Maybe Josef Stalin will drop by and join them to top the Christmas tree with a shiny red star.

(h/t Rare)

I just finished reading conservative talk-show host Larry Elder’s Dear Father, Dear Son: Two Lives… Eight Hours–an autobiographical story of Larry’s relationship with his father, Randolph. It’s a tough, unflinching and, ultimately, a tear-inducing read, one which I finished in two days.  Having listened to two incarnations of Larry’s LA-based radio show for many years, his spare, straight-forward “voice” comes through in the writing very strongly.

The life story of Randolph Elder is emblematic of an era of hardship, of poverty and overt racism.  The illegitimate child of an indolent and hard-hearted mother–he never found out who his biological father was–Mr. Elder was on his own at age thirteen.

But from that time until he was well into his eighties, he worked and worked and worked–using the strong back, skilled hands and innate intelligence that God gave him. And having taken on the responsibilities of a wife and producing three sons, he made it his business to see that they had what he wasn’t given—at least financially.

But, his adversity-born hardness and determination had a drawback: he did not know how to relate to his wife and his sons on a personal level. And this very sweet story written by his famous middle son, documents the hatred his children had for their father, the confrontation between Larry and Randolph, the reconciliation, and, most importantly, the love that these two men learned to feel and express toward each other.

Some politics are in the story, but they play only an incidental role; the primary topics in this story are communication, understanding and forgiveness.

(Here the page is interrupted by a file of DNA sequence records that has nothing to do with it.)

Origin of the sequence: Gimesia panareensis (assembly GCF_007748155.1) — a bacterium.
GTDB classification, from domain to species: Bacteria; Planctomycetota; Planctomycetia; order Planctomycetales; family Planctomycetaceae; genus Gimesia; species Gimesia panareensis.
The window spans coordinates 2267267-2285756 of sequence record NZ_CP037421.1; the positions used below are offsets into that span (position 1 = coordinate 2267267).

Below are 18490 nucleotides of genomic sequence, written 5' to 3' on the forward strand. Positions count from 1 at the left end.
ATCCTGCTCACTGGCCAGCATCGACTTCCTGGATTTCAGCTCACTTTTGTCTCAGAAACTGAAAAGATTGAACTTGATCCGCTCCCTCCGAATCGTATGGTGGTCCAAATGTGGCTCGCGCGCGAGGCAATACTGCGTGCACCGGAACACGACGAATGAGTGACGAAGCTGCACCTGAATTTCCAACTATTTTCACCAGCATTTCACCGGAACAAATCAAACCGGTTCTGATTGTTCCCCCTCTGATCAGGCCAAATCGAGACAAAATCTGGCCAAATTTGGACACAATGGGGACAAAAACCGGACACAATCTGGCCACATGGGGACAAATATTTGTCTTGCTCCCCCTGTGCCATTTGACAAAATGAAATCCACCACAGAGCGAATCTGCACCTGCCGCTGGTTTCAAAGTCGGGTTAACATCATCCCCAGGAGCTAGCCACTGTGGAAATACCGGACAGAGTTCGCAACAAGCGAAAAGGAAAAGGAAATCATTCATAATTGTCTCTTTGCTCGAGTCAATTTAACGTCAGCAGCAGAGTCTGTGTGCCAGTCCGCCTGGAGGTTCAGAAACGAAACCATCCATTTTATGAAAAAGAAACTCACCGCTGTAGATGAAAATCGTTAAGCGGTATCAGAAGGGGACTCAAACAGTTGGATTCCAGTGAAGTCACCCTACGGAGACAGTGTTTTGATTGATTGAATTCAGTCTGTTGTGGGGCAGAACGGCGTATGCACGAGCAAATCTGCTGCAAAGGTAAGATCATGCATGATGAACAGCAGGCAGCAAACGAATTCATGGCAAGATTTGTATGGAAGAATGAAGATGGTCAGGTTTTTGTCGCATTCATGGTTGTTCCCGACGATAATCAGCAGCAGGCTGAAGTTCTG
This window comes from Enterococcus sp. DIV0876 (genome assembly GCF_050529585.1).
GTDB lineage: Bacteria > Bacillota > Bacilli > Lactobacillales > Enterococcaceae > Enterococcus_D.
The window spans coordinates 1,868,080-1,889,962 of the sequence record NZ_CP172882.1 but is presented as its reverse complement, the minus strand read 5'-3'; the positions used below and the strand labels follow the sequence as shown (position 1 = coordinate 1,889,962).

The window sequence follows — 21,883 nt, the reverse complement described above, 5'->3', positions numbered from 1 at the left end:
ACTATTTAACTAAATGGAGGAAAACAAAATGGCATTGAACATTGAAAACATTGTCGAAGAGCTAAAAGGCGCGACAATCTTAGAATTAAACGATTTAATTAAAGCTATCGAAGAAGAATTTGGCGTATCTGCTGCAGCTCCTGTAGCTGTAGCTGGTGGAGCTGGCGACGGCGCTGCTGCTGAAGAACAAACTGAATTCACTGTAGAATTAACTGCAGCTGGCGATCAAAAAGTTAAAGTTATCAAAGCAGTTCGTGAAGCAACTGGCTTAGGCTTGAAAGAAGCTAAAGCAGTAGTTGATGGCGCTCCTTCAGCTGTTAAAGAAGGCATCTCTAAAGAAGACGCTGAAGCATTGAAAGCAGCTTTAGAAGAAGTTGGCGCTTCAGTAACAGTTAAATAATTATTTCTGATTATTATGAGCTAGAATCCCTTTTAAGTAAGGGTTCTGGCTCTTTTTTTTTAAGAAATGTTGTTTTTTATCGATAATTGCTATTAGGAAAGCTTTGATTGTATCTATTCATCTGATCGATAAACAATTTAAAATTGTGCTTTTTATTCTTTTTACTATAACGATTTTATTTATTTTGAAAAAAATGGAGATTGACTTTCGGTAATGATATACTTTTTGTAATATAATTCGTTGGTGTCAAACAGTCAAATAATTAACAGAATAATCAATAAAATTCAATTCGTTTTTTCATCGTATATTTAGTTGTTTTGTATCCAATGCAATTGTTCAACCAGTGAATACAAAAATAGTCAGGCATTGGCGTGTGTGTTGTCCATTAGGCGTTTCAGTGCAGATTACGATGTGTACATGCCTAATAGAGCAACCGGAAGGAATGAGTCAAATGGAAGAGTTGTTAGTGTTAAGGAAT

God commands that His children honor their mother and father and, I believe that the younger Mr. Elder has, through writing this story, done so.  May we all be so blessed to understand and, if need be, forgive our parents.


As a general concept, homeschooling has a long history.  Private, in-home tutoring was quite normal in wealthy ancient Roman families.  The pioneers of the American west had to teach at home, at least until their settlement was big enough for a schoolhouse.

Homeschooling did not really begin as a modern cultural movement until the 1970s.  At that point a fellow named John Holt, a leftist and humanist educator, persuaded hippies to include homeschooling as part of life on the commune.

No matter what Holt’s political leanings were, I can’t help but agree with him:

“we must look beyond the question of reforming schools and at the larger question of schools and schooling itself.  Can they do all the things we ask them to do?  Are they the best means of doing it?  What might be other or better ways?”

John Holt’s influence is still strong today, embraced by a cross-section of homeschoolers who call themselves unschoolers.

Around the same time, Raymond Moore attracted socially conservative Christians to the idea of homeschooling, eventually getting the attention and approval of Focus on the Family’s Dr. James Dobson.

In the 1980s, the hippie generation mercifully ended.  Meanwhile, the conservative Christian brand of homeschooling flourished, and with it came the stereotype:  the fundamentalist homeschool family.